US Secretary of State Antony Blinken visited Israel this week for the fourth time since coming into office two years ago.
Blinken has only visited Belgium, which is the seat of the EU, and Germany more times (seven) than Israel and the Palestinian Authority. The only other countries he has visited on four separate occasions are France, Ukraine and the United Kingdom.
So much for those saying that the Israeli-Palestinian conflict has fallen off the US agenda. One does not visit an area on four separate occasions (one in the company of US President Joe Biden) in two years if it is a low-priority item.
In retrospect, it is clear that some things never change.
Blinken's previous visits to Israel
For instance, Blinken’s first visit in May 2021 came just a week after Operation Guardian of the Walls, when Prime Minister Benjamin Netanyahu was a caretaker prime minister, and just days before the Lapid-Bennett government was sworn into office. Part of Blinken’s public comments then had to do with calls for calm and working to “reduce tensions in the West Bank and Jerusalem.”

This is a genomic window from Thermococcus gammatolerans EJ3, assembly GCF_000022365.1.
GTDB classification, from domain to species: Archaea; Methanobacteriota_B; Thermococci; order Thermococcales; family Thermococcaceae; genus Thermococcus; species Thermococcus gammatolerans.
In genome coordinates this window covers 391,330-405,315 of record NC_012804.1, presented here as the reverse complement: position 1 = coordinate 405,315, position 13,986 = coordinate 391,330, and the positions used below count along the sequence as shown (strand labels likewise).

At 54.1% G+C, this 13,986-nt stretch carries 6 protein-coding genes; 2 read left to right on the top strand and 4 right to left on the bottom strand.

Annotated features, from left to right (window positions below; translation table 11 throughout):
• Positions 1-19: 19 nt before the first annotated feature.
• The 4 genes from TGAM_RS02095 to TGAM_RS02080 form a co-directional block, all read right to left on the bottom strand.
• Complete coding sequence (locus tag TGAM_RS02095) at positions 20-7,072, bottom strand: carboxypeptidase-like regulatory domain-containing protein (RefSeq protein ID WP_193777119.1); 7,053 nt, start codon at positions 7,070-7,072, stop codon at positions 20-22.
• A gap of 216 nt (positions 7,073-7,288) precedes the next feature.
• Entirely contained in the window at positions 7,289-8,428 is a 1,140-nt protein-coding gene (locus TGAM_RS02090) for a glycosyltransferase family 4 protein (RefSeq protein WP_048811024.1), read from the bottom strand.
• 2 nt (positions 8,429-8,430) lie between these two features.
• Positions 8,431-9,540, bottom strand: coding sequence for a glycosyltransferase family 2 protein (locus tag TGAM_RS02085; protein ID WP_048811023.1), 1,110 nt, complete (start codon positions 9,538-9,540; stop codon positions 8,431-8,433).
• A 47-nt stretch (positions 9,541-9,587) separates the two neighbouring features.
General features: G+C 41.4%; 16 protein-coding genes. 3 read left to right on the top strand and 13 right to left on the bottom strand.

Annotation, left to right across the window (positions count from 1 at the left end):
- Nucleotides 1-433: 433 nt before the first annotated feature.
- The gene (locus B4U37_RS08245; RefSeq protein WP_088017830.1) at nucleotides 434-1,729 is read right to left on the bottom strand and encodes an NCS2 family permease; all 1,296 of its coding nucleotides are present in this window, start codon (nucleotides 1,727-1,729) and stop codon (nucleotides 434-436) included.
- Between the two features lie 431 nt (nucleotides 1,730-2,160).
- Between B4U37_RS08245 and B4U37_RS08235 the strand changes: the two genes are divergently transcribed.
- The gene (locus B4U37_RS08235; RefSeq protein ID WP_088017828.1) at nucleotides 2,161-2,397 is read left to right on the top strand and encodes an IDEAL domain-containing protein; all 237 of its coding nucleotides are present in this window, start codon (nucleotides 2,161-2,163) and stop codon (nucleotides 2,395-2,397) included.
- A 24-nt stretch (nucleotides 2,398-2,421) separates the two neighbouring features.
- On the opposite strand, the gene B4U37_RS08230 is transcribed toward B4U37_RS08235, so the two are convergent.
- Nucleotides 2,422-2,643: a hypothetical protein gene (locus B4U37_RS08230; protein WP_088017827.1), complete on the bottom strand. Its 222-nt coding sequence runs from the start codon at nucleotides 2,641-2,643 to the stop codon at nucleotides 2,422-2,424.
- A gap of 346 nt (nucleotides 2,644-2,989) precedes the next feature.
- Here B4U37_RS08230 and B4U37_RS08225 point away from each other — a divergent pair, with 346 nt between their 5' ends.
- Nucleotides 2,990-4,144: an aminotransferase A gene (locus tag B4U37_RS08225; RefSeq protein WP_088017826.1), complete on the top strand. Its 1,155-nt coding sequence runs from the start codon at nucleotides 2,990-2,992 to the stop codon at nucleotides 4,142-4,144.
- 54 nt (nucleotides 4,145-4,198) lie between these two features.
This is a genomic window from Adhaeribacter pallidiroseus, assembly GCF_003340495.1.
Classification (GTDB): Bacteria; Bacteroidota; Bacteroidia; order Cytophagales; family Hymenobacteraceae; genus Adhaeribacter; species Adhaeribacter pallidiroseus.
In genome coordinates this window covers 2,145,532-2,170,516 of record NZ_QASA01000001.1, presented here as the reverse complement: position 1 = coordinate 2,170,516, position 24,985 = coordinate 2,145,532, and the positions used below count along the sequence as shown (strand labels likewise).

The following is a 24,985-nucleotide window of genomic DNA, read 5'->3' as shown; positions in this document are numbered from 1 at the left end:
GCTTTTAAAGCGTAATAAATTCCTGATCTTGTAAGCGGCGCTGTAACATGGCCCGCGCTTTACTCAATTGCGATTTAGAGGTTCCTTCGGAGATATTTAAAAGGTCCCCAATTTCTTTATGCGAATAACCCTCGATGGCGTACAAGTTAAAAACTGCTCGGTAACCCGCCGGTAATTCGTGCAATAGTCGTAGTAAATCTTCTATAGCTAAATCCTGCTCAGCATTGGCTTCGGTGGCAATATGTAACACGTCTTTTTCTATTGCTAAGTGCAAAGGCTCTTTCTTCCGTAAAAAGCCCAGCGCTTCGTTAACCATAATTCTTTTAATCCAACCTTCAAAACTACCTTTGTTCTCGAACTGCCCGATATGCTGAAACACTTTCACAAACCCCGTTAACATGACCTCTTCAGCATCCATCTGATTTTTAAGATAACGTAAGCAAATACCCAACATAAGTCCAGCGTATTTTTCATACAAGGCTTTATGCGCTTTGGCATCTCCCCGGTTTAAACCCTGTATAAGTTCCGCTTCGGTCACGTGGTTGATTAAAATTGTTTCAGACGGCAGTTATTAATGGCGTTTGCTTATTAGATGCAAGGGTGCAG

The same calls for calm featured prominently on his second visit, in March 2022, to participate in the Negev Forum. Then, too, he called for calm and appealed to “prevent actions on all sides that could raise tensions.”
This time as well, following the IDF’s action against terrorists in Jenin a week ago on Thursday and the twin terrorist attacks in Jerusalem last Shabbat, one of the phrases that Blinken repeatedly used during his visit was that the US was “calling for calm.”
Those calls have not had much of an impact in the past, but at least the sentiment is a worthy one. Chances are that when the secretary of state comes back for another visit in the not-too-distant future, he will again have an opportunity to call for calm and de-escalation. Some things, unfortunately, really never do change.
But then some things do change.
For example, this was the first time Blinken felt the need to give the Israeli prime minister a mini-lecture on civics and on the essence of democracy.
That Israel and the US are both robust democracies with shared values is a line that for years has become a staple in public comments given before or after senior US and Israeli officials meet. But this time, in what was widely viewed as a veiled rebuke of the current government and the controversial judicial reform plan, Blinken decided to define those values during comments he made while standing next to Netanyahu.